0.5 mile (roundtrip) This short trail leads you to an old WWII battery and information boards describing its historical significance. It also has a nice view of the forest and ocean. Head toward the main A Loop campground area, and you’ll find a small parking area on the left about 0.5 miles along Fort Canby Rd. 
  • Coastal Forest Loop Trail
    The entrance to this loop trail is near Cafe D. You can take a shorter 0.5-mile loop or the longer 1.5-mile loop. If you take the longer loop trail, there is a 0.1-mile trail with a view of Baker Bay. This trail is typically wet and muddy, so come prepared.
  • North Head Trail
    This 3.0 mile (roundtrip) hike starts opposite the road from the Mackenzie Head trail and ends at the North Head Lighthouse trail area.

These hikes require driving to the trailhead parking areas:

  • Bell’s View 
    This paved 0.5 mile (roundtrip) trail takes you to beautiful views of the coast as well as passing by more WWII outposts. Learn about the history and the incredible winds that hit this coastline in this short, informative hike.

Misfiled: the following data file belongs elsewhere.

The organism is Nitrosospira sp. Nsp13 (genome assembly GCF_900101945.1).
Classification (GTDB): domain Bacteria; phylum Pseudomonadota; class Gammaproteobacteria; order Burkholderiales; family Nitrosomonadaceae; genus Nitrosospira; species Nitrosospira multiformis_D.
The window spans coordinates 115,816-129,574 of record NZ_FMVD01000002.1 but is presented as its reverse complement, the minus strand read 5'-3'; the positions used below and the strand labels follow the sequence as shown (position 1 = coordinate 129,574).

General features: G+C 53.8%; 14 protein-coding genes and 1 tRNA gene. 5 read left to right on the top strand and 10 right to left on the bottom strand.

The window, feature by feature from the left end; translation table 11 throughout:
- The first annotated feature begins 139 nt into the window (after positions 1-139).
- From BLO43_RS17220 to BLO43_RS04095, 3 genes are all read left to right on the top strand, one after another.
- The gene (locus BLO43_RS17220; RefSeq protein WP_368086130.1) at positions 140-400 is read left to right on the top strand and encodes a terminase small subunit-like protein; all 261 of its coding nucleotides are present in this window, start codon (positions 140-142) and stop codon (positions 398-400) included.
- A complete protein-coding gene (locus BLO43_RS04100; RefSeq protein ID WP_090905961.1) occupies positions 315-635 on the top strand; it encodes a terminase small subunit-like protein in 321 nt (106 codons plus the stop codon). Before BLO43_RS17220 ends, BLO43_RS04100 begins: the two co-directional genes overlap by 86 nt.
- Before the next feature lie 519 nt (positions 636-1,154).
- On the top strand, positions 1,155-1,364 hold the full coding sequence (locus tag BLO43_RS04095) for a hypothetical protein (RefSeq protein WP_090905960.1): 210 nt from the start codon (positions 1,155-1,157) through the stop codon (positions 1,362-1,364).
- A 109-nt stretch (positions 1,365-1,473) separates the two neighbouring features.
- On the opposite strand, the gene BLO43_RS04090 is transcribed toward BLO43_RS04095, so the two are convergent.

• Beard’s Hollow
    The trail to Beard’s Hollow is a nicely paved trail within Cape Disappointment State Park, suitable for bikes and wheelchairs.  I am not sure of the actual mileage of this trail. It was a 10-minute leisurely pace to the beach along this mostly flat trail, and I’d guess maybe 0.3 miles each way.
  • Discovery  Trail
    Starting from the North Head Lighthouse Parking area, this 7.3 mile (one-way) trail takes you to the town of Long Beach, with lots of beautiful views along the way. (You can also start this trail from the Beard’s Hollow Parking area, shortening the hike to 6.3 miles. However, I think this trail is best on a bike — see #6.)

4) History

In addition to seeing WWII sites along the trails, you can also visit Fort Canby and explore what’s left of this historical site. You can also tour the Lewis & Clark Interpretive Center and learn about two of our most famous explorers–Lewis and Clark!